I always love to get the word out about the Sisters in Crime Eleanor Taylor Bland Crime Fiction Writers of Color Award, so today, I’ve asked Valerie Burns and Julie Hennrikus to share some information about it. Valerie is the Grants and Award Liaison for Sisters in Crime and Julie is the Executive Director.
Valerie, who is Eleanor Taylor Bland? Eleanor Taylor Bland was a Black crime fiction writer. She was born in Massachusetts in 1944 but later moved to Illinois. She is best known for creating the police detective, Marti McAlister. As a Black woman writing Bland was not only a pioneer in the field of crime fiction, but she was also a role model and a trailblazer. There weren’t a lot of stories that featured a black female police detective in her day, and sadly there still aren’t. When she died in 2010, she was one of the most prolific Black writers in the mystery genre, writing over 14 novels, several short stories, and editing an anthology.
Julie, how did the award come about? Eleanor Taylor Bland was not only a prolific writer, as Valerie talked about. She was also an important member of the crime writing community, supporting and mentoring other writers throughout her career. In this article about the award, Sujata Massey mentions meeting Eleanor Taylor Bland at Malice Domestic: “I remember Eleanor inviting me to join a few other writers of color for lunch—basically, all five of us were the entire nonwhite camp at the conference. She thought it was so important to support each other.”
When she passed in 2010, she left a huge void in the community. Sisters in Crime decided to honor her legacy, and its many facets, but creating the Eleanor Taylor Bland Crime Fiction Writers of Color Award for emerging writers.
Valerie, who is eligible for the award? The Eleanor Taylor Bland Award is open to any emerging crime fiction writers of color. Since this award is targeted to “emerging” authors, it is limited to authors who have limited publishing experience, limited to 10 (ten) or fewer pieces of short fiction (excluding poetry), and/or up to two self or traditionally published books. There are no citizenship requirements, but submissions must be in English.
Julie, what does the winner get? The winner gets $2000 which is intended to help them further their writing journey. They can use the award for conferences, workshops, or however they’d like. Additionally, winning an award like the Eleanor Taylor Bland award can help a writer when they query agents and editors.
Valerie, how has the award impacted the lives of the winners? Writing can be a solitary endeavor and most writers at the beginning of their careers, often receive a lot of rejections, which can be discouraging. Winning an award of this type, especially an award with a financial prize, helps build confidence and encourages writers to keep writing. Two of the previous winners, Mia P. Manansala (2018 ) and Yasmin Angoe McClinton (2020) have gone on to achieve publishing success with their debut novels. (The complete list of past winners is here.)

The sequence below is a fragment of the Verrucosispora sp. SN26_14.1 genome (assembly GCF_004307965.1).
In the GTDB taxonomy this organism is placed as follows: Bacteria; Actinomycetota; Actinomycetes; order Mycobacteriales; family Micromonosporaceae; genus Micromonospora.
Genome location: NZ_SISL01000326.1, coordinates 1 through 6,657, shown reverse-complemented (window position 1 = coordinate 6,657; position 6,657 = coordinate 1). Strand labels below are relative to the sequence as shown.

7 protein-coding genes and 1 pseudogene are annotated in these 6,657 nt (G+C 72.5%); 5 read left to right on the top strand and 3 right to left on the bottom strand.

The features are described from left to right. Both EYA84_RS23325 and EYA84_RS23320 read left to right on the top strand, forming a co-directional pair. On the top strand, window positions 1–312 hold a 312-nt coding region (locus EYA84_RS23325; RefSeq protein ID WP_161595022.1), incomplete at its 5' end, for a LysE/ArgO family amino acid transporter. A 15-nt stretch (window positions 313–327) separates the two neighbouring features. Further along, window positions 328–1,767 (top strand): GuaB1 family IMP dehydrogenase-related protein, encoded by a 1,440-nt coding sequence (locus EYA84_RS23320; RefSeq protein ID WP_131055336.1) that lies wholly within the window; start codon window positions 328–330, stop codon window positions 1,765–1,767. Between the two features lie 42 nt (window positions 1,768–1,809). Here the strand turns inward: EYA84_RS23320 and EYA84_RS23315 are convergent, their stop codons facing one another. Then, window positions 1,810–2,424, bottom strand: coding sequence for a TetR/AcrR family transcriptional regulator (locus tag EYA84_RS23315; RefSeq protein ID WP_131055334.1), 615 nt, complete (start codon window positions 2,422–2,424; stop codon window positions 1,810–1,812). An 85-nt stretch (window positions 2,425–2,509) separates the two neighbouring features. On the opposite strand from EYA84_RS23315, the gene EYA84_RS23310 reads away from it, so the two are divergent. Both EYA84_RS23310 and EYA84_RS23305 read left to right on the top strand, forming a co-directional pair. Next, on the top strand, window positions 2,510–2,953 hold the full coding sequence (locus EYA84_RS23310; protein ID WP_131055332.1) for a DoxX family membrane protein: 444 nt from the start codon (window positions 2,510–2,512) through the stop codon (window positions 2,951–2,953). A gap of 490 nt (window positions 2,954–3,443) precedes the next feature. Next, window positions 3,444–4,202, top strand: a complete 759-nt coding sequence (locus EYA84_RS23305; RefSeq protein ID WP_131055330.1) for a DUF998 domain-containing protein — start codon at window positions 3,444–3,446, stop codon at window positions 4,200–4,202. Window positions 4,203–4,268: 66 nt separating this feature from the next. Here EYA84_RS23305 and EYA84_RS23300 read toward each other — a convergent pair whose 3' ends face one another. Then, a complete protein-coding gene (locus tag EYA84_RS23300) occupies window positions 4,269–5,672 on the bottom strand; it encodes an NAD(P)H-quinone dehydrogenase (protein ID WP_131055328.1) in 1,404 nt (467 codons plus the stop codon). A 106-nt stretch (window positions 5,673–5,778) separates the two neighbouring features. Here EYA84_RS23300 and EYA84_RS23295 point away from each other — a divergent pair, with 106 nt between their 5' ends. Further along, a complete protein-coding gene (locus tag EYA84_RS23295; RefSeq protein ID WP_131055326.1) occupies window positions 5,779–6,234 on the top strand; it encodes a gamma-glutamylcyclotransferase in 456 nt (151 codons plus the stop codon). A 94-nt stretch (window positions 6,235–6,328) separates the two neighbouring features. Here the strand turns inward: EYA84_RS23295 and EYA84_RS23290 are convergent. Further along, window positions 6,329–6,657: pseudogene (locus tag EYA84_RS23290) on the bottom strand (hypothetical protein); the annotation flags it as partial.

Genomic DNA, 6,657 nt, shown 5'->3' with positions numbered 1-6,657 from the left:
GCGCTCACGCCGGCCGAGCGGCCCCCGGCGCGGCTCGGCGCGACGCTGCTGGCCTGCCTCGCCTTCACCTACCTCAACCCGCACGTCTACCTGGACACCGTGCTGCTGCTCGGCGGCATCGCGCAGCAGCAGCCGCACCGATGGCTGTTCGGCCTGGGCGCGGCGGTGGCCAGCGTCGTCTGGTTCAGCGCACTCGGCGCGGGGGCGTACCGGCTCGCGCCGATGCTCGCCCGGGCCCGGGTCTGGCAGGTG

Here is more about the award from the Sisters in Crime website. Click here for more details.
Requirements For Application
- An unpublished work of crime fiction. This may be a short story or first chapter(s) of a manuscript in-progress, 2,500 to 5,000 words.
- A resume or biographical statement.
- A cover letter that gives a sense of the applicant as an emerging writer in the genre and briefly states how the grant money would be used. No prior writing or publishing experience is required, but the applicant should include any relevant studies or experience.
- Submission note: as this award is intended for emerging writers, previous publishing experience is limited to 10 (ten) or fewer pieces of short fiction (excluding poetry) and/or up to 2 (two) self or traditionally published books.
- We accept English language submissions, with no citizenship requirements.
- The submissions period for 2022 is February 1 – March 31.
V.M. (Valerie) Burns was born and raised in the Midwestern United States. She currently resides in the warmer region of the country with her two poodles, Kenzie and Chloe. Valerie is a member of Mystery Writers of America, Dog Writers of America, Crime Writers of Color, International Thriller Writers, and Sisters in Crime. Valerie is also a mentor in the Writing Popular Fiction MFA program at Seton Hill University. She is the author of the Mystery Bookshop Mystery series, Dog Club Mystery series, and the RJ Franklin Mystery series. In August 2022, her newest series, Baker Street Mysteries will be released. Readers can visit her website at vmburns.com.
Julie Hennrikus is a Wicked Author. She’s also had a career in arts administration, and is thrilled to be working with Sisters in Crime, an organization that has played an important role in her writing life. She hosts the Sisters in Crime Writers’ Podcast. Yasmin Angoe, Mia Manansala and Robert Justice are three guests who mentioned the Eleanor Taylor Bland award and what it meant to their career.
Thanks for explaining the process and the award, ladies!
Thanks for the insight into the process!
A tip of the hat to Sisters in Crime for doing this!
Thanks for the explanation! Some fabulous writers have been recipients of the Bland award. I’m looking forward to seeing who is selected this year.
They have some of her books at the library here. Just put one on hold.
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